And that's not to say that he didn't write a cracking version of Irene Adler who was witty, sexy, and fun. Lara Pulver fully embodied a woman who is ruthless and flawed, but just as interesting as Sherlock Holmes himself. The moments where she wears nought but Sherlock's iconic woollen coat are really quite telling of just how much of an equal her intellect was to his for most of the glorious ninety minutes.

Sherlock Holmes 1 and 2: Helpless, Even By Victorian Standards

Quite honestly, I'm too much of a Sherlock Holmes fan not to be at least a little amused by the last two movies, if not for the visuals and Jude Law's excellent Watson. But sometimes, watching the first entry into Guy Ritchie's bombastic franchise, I can't help but wonder at how regressive the attitude was towards Rachel McAdams' Irene Adler.

When we see them for the first time, Irene has already pulled off whatever crime it was that she got away with. In this universe, I would tentatively say that instead of withholding a few incriminating photographs, Irene most probably broke into the Duke of Bohemia's castle disguised as the future Duchess of Bohemia, retrieved a clockwork device looking suspiciously like a jetpack from the dungeons, then, stripping to her trousers-and-waistcoat get-up, strapped the thing to her back and flew off to the Austrian border to her anxious employer.

Jetpack aside, Irene Adler would do all of these things in the paragraph above. She does most of them in the first movie. And so we have here, ladies and gentlemen, a very cavalier hybrid of Irene Adler and the 'empowered woman' which populates Hollywood's action films these days.

Ms Adler of the Guy Ritchie films is romantically involved with Sherlock Holmes. She's Moriarty's lackie too, a career criminal who seems to be more along the lines of Jenny Everdeane from Gangs of New York than Arthur Conan Doyle's common-sense contralto: She's a very pretty and witty pickpocket who has gotten in too deep with the big boys. All of her actions are defined by the desires of Moriarty or her romance with Sherlock.

She then puts on trousers, for no good reason as, even unfettered by the skirts she usually wears, she gets captured by the baddies and needs to be saved by Holmes and Watson, although earlier she proves herself to be well-prepared and wary of assaults on her person.

And in the second film, she's easily disposed of early in the narrative with little repercussion or mention afterwards. Even Arthur Conan Doyle's Adler was remembered, fondly or not, in other stories. It's unlikely that the Adler of these films will be engrained in any of the protagonists' memory now that she is gone. That is, unless she is remembered as a kind of martyr or only love on Holmes's part, which is just as disgusting.

As far as I can see, this wretched treatment of Irene Adler is not just a result of being the token female in another white-male-centric Hollywood film, but also symptomatic of a lack of understanding of the text and the character. This is an adaptation of an adaptation of Irene Adler, with new and superficial characteristics thrown in to pander to audiences.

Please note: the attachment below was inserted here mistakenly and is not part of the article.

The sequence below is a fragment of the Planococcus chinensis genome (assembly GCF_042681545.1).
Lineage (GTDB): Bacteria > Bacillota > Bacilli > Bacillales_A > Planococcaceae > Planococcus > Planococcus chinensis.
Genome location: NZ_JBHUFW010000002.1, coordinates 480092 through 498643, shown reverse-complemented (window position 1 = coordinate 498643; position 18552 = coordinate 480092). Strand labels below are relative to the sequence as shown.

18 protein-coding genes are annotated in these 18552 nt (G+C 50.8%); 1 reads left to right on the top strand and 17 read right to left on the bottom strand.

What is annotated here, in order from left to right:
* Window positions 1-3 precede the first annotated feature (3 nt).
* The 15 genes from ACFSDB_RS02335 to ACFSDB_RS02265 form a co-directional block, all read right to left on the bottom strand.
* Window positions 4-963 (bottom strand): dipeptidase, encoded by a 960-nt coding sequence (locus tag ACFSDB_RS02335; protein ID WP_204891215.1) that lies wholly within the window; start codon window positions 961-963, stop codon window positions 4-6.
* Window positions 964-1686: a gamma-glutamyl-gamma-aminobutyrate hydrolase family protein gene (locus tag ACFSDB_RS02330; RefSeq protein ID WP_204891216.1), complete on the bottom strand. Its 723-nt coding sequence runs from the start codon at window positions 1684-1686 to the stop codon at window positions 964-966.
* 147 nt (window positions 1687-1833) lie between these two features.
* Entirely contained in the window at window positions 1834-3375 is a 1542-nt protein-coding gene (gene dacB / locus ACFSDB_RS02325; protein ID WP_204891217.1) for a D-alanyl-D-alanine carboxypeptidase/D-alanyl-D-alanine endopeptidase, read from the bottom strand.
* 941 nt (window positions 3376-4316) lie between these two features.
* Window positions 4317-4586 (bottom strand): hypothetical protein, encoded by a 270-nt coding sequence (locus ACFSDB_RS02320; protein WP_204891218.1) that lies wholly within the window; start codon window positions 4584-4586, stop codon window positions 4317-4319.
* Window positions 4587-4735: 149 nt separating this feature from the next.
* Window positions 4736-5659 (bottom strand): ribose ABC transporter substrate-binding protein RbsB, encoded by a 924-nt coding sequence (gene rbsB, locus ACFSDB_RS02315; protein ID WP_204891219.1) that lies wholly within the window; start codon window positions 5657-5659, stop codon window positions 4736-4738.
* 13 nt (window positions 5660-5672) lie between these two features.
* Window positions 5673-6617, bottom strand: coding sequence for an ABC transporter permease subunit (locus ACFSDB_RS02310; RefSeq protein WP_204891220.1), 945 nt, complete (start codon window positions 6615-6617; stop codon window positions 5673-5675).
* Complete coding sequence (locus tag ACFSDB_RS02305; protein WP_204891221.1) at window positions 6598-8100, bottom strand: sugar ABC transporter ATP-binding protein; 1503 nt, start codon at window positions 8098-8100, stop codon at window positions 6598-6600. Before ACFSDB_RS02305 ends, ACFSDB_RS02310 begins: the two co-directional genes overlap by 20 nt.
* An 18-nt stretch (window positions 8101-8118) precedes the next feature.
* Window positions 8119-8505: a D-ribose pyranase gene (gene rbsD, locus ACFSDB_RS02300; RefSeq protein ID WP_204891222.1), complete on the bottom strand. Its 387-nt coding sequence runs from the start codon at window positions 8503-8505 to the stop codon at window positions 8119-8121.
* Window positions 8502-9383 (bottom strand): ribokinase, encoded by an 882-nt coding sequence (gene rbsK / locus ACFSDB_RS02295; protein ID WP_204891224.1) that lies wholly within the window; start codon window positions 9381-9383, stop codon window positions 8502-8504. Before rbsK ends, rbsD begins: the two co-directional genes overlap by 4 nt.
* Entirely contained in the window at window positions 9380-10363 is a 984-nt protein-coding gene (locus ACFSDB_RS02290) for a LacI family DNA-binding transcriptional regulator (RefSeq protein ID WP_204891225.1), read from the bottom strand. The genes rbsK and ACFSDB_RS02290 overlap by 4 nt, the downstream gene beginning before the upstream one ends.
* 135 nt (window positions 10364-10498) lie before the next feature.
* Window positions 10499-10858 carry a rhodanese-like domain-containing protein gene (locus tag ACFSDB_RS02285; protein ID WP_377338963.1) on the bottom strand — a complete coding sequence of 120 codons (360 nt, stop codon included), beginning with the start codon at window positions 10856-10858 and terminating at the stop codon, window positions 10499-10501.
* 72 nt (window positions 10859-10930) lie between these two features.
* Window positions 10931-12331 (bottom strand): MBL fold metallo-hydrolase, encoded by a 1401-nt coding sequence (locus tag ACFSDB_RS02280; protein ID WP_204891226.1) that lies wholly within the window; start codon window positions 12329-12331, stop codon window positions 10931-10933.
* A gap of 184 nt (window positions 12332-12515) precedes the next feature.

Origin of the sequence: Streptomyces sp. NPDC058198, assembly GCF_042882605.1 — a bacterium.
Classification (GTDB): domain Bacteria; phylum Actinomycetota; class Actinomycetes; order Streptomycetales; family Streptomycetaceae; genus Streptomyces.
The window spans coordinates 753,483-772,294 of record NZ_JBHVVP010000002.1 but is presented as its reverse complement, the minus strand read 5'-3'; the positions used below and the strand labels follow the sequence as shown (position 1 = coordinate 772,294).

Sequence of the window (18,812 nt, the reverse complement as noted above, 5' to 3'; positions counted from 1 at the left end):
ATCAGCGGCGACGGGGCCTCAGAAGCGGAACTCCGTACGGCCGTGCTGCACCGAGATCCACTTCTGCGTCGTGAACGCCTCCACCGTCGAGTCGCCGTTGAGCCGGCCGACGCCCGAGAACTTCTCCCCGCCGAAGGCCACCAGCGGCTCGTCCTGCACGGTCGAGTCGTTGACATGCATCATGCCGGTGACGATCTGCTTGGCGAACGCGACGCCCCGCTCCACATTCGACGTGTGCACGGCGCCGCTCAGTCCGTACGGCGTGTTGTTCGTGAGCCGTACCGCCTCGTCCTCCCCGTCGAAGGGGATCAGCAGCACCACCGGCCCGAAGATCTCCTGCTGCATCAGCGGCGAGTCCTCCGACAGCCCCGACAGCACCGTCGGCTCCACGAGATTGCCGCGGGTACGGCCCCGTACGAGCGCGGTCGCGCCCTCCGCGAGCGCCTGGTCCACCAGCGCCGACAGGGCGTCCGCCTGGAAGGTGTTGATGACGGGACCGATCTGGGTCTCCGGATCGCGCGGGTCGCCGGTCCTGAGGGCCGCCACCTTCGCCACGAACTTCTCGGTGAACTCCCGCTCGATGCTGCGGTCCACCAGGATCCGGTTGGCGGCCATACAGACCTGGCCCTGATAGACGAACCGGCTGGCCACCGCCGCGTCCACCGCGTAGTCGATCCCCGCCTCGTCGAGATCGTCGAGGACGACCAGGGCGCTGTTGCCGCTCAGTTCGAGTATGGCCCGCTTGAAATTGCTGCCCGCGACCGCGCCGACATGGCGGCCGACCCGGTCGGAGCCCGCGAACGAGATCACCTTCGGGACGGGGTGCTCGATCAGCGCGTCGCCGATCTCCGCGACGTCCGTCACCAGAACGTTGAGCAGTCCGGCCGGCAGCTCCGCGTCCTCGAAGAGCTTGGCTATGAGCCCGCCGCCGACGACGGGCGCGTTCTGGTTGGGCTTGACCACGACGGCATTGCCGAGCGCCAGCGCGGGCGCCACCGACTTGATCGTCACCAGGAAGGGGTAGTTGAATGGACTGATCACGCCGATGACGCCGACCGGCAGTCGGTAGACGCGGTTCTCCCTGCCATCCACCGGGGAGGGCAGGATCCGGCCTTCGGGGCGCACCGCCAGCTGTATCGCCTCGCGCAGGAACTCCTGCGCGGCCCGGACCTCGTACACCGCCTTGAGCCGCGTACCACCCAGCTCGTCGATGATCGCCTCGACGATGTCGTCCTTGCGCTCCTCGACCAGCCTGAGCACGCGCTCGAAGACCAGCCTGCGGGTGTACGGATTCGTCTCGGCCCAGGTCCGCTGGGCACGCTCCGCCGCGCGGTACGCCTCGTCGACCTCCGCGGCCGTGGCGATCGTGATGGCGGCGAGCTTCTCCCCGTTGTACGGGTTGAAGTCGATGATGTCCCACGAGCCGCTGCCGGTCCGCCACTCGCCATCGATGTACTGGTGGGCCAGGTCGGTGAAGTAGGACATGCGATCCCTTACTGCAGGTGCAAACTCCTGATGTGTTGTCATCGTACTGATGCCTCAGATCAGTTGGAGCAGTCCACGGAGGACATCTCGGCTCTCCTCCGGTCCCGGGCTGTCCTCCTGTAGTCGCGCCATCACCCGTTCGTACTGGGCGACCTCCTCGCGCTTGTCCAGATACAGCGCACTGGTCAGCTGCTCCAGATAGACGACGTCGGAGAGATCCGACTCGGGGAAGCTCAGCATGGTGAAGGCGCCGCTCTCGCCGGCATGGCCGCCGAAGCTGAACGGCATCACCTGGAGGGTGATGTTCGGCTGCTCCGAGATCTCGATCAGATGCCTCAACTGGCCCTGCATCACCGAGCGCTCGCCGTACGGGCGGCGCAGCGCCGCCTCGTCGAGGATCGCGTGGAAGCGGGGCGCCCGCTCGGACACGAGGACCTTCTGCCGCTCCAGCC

She Must Always Be The Woman

So why is Irene Adler constantly sexualised in film and television? Isn't it enough that she's clever, gorgeous, and American? What more could Hollywood ask for?

The first thing that may come to mind is the nature of character expansion. Take another character from Holmes canon who only appears in one story but is dreadfully popular; Moriarty. In all the depictions of this august gentleman, he has warped age, occupation, motive, sexuality, and God knows what else. This is because he started out as villain of the week, albeit more sinister and powerful so Holmes's death at his hands seemed justified.

Villain of the week is hardly the kind of material you want a baddie for a major motion picture to be made out of, though. So Moriarty's character and mythos has expanded over the century of his existence, and now not only is he the Napoleon of Crime, we're pretty sure he literally is crime, as well. So he's just as variable. From a pretty two-dimensional character, Moriarty becomes anything the writers want him to be.

Irene Adler started out as a villain of the week as well, and so steps are made to expand her character for the small or large screen, because some people might find a lukewarm blackmailer slightly boring after an hour or two. But where Moriarty becomes a brilliant character, Irene Adler morphs into a proto-Mata Hari, and is defined by gender and sexuality. Writers who've brought Irene to screen do not imprint anything more to her character than more sex and a couple of witty one-liners.

To be brief, close your eyes and imagine Moriarty as a woman.

Now imagine, if you will, Aaron Adler.

Which one could you visualise more clearly? I'm going to bet my nonexistent shekels that it was Professor Jill Moriarty.

And this is the problem that I have with post-Canon Irene Adlers. Sir Arthur Conan Doyle imagined that maybe a woman could act with the same level of logic and reason as a man, and wrote a cracking story about it. Twenty-first century writers shake their heads at his repressive attitude towards gender and sex, and lower the neckline on Ms Adler's corset just a couple of inches more.

I suppose Sir Arthur Conan Doyle believed in ghosts too. Silly Victorian.

2 comments:

  1. Superb post about the modern version of Irene Adler.

    I have voiced similar thoughts in my review .

    Cheers!

    ReplyDelete
  2. Thanks very much for the praise! It means a lot coming from someone who is clearly devoted to all Holmesiana!

    ReplyDelete